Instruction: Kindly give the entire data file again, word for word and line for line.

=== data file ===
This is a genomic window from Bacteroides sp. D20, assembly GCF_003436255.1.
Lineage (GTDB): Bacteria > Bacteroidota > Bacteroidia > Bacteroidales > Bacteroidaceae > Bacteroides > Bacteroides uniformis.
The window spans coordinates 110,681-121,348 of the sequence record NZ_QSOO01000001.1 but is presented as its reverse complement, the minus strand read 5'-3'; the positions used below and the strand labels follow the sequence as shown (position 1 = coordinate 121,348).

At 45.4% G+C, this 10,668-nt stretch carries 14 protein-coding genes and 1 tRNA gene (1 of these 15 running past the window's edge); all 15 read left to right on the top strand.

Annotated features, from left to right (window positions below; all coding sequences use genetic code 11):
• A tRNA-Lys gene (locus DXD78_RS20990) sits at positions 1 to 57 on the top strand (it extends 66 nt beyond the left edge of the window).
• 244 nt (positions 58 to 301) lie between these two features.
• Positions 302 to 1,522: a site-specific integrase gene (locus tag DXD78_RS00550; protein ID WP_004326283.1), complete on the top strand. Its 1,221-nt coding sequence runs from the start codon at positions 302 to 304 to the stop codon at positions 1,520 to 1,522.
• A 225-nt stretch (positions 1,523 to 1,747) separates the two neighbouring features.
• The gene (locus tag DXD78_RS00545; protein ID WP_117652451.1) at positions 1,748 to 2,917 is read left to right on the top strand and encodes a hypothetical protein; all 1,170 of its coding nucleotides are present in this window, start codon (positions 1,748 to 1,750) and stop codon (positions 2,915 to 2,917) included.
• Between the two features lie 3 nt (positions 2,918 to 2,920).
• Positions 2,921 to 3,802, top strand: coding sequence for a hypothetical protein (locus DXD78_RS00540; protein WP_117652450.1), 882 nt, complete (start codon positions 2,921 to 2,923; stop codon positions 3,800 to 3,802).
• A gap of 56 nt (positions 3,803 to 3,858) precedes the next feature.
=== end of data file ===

This is a genomic window from Bacteroides sp. D20, assembly GCF_003436255.1.
Lineage (GTDB): Bacteria > Bacteroidota > Bacteroidia > Bacteroidales > Bacteroidaceae > Bacteroides > Bacteroides uniformis.
The window spans coordinates 110,681-121,348 of the sequence record NZ_QSOO01000001.1 but is presented as its reverse complement, the minus strand read 5'-3'; the positions used below and the strand labels follow the sequence as shown (position 1 = coordinate 121,348).

At 45.4% G+C, this 10,668-nt stretch carries 14 protein-coding genes and 1 tRNA gene (1 of these 15 running past the window's edge); all 15 read left to right on the top strand.

Annotated features, from left to right (window positions below; all coding sequences use genetic code 11):
• A tRNA-Lys gene (locus DXD78_RS20990) sits at positions 1 to 57 on the top strand (it extends 66 nt beyond the left edge of the window).
• 244 nt (positions 58 to 301) lie between these two features.
• Positions 302 to 1,522: a site-specific integrase gene (locus tag DXD78_RS00550; protein ID WP_004326283.1), complete on the top strand. Its 1,221-nt coding sequence runs from the start codon at positions 302 to 304 to the stop codon at positions 1,520 to 1,522.
• A 225-nt stretch (positions 1,523 to 1,747) separates the two neighbouring features.
• The gene (locus tag DXD78_RS00545; protein ID WP_117652451.1) at positions 1,748 to 2,917 is read left to right on the top strand and encodes a hypothetical protein; all 1,170 of its coding nucleotides are present in this window, start codon (positions 1,748 to 1,750) and stop codon (positions 2,915 to 2,917) included.
• Between the two features lie 3 nt (positions 2,918 to 2,920).
• Positions 2,921 to 3,802, top strand: coding sequence for a hypothetical protein (locus DXD78_RS00540; protein WP_117652450.1), 882 nt, complete (start codon positions 2,921 to 2,923; stop codon positions 3,800 to 3,802).
• A gap of 56 nt (positions 3,803 to 3,858) precedes the next feature.